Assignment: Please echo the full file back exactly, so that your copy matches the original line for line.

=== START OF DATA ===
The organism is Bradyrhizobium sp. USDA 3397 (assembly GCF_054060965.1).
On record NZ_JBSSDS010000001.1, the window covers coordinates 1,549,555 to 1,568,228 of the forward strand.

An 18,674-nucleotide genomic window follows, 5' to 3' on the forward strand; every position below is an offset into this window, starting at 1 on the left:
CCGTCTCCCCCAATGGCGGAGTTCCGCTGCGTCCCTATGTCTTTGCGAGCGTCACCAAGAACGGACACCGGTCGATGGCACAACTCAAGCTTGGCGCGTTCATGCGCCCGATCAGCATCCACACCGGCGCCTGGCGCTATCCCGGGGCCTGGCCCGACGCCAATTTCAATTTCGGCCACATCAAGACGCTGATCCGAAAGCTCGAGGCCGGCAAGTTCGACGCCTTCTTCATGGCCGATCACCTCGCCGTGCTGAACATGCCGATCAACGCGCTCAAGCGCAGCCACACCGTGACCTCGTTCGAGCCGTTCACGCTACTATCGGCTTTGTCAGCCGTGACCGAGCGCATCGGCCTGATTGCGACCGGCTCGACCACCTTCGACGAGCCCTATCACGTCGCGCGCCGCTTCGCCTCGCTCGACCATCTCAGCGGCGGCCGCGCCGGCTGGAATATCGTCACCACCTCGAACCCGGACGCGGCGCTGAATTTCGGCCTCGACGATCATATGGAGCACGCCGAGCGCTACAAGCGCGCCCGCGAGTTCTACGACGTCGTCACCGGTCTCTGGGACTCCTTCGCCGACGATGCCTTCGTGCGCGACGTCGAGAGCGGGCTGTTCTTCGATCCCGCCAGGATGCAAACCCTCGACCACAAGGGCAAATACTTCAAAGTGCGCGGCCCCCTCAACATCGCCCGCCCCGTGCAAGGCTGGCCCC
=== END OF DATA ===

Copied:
The organism is Bradyrhizobium sp. USDA 3397 (assembly GCF_054060965.1).
On record NZ_JBSSDS010000001.1, the window covers coordinates 1,549,555 to 1,568,228 of the forward strand.

An 18,674-nucleotide genomic window follows, 5' to 3' on the forward strand; every position below is an offset into this window, starting at 1 on the left:
CCGTCTCCCCCAATGGCGGAGTTCCGCTGCGTCCCTATGTCTTTGCGAGCGTCACCAAGAACGGACACCGGTCGATGGCACAACTCAAGCTTGGCGCGTTCATGCGCCCGATCAGCATCCACACCGGCGCCTGGCGCTATCCCGGGGCCTGGCCCGACGCCAATTTCAATTTCGGCCACATCAAGACGCTGATCCGAAAGCTCGAGGCCGGCAAGTTCGACGCCTTCTTCATGGCCGATCACCTCGCCGTGCTGAACATGCCGATCAACGCGCTCAAGCGCAGCCACACCGTGACCTCGTTCGAGCCGTTCACGCTACTATCGGCTTTGTCAGCCGTGACCGAGCGCATCGGCCTGATTGCGACCGGCTCGACCACCTTCGACGAGCCCTATCACGTCGCGCGCCGCTTCGCCTCGCTCGACCATCTCAGCGGCGGCCGCGCCGGCTGGAATATCGTCACCACCTCGAACCCGGACGCGGCGCTGAATTTCGGCCTCGACGATCATATGGAGCACGCCGAGCGCTACAAGCGCGCCCGCGAGTTCTACGACGTCGTCACCGGTCTCTGGGACTCCTTCGCCGACGATGCCTTCGTGCGCGACGTCGAGAGCGGGCTGTTCTTCGATCCCGCCAGGATGCAAACCCTCGACCACAAGGGCAAATACTTCAAAGTGCGCGGCCCCCTCAACATCGCCCGCCCCGTGCAAGGCTGGCCCC